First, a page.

For a while now, Malayalam cinema has been hungry for new markets. The industry, which traditionally made small, critically acclaimed films, mostly set in villages and towns, had in the last few years grown ambitious and sensed an opportunity for its cinema to reach new territories. Although Malayalam cinema had built a reputation among niche non-Malayali audiences, it was yet to reach the popularity levels of mass Tamil and Telugu films which are routinely dubbed and released in multiple languages.
While the industry continues to have filmmakers who prefer focussing on stories with modest ambitions but exquisite craft, there are quite a few stars and directors who are consciously trying to make larger-than-life films which will immediately appeal to audiences with varied sensibilities. From hiring actors across industries to including over-the-top stunt sequences, item numbers, slapstick comedy and "mass" punch dialogues, filmmakers have been trying to arrive at a formula that will click with audiences outside Kerala, too. Some of these attempts have been wildly successful -- like Pulimurugan in 2016, which became the first Malayalam film to enter the Rs 100 crore club, and was later released in Telugu in over 500 screens in Telangana and Andhra Pradesh.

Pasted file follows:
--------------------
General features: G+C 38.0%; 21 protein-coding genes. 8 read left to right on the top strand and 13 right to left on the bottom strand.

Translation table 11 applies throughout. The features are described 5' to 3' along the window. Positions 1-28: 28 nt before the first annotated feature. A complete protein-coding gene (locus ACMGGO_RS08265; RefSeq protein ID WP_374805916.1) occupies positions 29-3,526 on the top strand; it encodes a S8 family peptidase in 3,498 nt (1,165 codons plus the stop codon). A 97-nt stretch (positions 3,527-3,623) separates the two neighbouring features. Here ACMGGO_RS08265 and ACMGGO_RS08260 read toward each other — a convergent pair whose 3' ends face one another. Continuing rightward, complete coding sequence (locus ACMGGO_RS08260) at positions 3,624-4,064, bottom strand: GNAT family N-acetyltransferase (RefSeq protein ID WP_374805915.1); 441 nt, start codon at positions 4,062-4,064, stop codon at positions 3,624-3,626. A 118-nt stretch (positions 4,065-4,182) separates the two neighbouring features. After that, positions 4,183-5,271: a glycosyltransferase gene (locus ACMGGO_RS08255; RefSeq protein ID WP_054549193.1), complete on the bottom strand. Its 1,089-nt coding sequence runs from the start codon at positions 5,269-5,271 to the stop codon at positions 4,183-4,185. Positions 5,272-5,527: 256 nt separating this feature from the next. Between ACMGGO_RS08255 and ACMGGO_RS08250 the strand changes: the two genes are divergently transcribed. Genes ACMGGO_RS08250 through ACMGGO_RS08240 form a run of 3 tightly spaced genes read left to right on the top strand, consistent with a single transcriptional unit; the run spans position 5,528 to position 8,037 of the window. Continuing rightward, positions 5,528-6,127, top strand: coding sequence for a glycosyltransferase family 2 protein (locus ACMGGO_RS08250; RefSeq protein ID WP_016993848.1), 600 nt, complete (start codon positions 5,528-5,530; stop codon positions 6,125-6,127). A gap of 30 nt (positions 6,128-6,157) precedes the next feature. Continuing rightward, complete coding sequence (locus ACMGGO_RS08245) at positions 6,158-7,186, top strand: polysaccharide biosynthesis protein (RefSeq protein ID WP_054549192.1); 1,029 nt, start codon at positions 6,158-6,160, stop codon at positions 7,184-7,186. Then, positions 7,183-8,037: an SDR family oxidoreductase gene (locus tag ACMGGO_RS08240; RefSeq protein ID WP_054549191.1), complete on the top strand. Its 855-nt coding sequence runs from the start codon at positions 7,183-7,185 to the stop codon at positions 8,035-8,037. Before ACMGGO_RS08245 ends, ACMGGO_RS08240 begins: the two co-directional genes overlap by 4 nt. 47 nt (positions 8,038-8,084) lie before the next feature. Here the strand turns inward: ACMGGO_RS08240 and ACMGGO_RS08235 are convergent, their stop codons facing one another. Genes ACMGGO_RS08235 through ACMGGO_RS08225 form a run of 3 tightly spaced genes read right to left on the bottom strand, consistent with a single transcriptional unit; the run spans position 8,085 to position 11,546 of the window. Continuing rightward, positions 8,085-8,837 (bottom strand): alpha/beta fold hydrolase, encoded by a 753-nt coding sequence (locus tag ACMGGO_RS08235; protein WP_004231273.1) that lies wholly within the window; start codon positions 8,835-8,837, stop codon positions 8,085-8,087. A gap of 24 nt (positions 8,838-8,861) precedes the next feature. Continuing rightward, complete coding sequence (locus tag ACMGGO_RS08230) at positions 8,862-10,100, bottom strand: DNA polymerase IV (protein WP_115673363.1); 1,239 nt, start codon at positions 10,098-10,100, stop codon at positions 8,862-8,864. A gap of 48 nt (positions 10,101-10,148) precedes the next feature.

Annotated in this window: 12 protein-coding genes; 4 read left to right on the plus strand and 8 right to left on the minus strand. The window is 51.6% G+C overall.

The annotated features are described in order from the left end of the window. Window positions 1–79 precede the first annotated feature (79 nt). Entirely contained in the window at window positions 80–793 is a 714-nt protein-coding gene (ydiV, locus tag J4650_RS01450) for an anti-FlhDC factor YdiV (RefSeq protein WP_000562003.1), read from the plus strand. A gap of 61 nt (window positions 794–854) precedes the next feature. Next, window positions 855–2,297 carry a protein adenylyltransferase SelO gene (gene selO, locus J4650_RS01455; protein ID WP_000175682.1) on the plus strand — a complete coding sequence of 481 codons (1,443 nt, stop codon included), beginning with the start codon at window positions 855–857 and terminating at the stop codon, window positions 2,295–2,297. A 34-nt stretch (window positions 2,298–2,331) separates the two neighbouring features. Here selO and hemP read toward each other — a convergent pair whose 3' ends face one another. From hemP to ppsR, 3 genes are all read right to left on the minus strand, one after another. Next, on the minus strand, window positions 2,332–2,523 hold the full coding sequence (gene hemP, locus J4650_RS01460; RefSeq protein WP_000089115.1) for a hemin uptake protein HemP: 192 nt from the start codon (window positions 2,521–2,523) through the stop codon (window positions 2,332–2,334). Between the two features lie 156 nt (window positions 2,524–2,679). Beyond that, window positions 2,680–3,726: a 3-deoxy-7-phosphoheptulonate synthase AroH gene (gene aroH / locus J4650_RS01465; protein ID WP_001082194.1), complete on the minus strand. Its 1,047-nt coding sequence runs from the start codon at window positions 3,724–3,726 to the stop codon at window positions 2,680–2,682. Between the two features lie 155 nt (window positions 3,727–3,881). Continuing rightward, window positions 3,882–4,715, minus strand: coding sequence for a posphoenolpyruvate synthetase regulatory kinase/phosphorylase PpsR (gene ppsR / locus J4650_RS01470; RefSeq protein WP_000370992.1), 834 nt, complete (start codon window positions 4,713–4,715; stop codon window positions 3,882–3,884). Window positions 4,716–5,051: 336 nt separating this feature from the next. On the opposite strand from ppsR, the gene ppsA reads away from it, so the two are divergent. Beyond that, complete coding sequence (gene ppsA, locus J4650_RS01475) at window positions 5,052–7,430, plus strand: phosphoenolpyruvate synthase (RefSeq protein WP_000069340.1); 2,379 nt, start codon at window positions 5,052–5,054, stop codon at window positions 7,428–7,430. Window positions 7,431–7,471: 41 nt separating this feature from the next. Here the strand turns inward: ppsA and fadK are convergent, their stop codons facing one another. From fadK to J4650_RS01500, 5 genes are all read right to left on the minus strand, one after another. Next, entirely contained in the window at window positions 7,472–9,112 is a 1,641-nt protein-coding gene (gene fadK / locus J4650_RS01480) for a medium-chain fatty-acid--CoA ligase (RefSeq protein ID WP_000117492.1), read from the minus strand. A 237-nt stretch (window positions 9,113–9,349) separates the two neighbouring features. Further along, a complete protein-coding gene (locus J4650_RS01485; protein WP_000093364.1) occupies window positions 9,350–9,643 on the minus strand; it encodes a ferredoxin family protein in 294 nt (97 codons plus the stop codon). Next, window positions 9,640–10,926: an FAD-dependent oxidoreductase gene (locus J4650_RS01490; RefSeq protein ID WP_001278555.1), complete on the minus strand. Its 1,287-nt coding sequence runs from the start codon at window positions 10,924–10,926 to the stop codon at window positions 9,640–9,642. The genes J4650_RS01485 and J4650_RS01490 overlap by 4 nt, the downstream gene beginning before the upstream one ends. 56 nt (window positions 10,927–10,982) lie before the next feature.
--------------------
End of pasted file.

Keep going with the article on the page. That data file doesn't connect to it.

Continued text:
But, these films also left one with the niggling feeling that the trade-off for big bucks was quality cinema. That, in the quest to be "mass", filmmakers would eventually move away from telling the small stories that deserved their time in the sun. This is why Sachy's Ayyappanum Koshiyum, which was released in February this year, came as such a breath of fresh air. Those who'd watched the director's previous film Driving License, would be able to trace some similarities, but this version was much more evolved and displayed a strength in writing that was surprising. It married "mass" with subversive politics, creating a product that excited different sections of the audience for different reasons.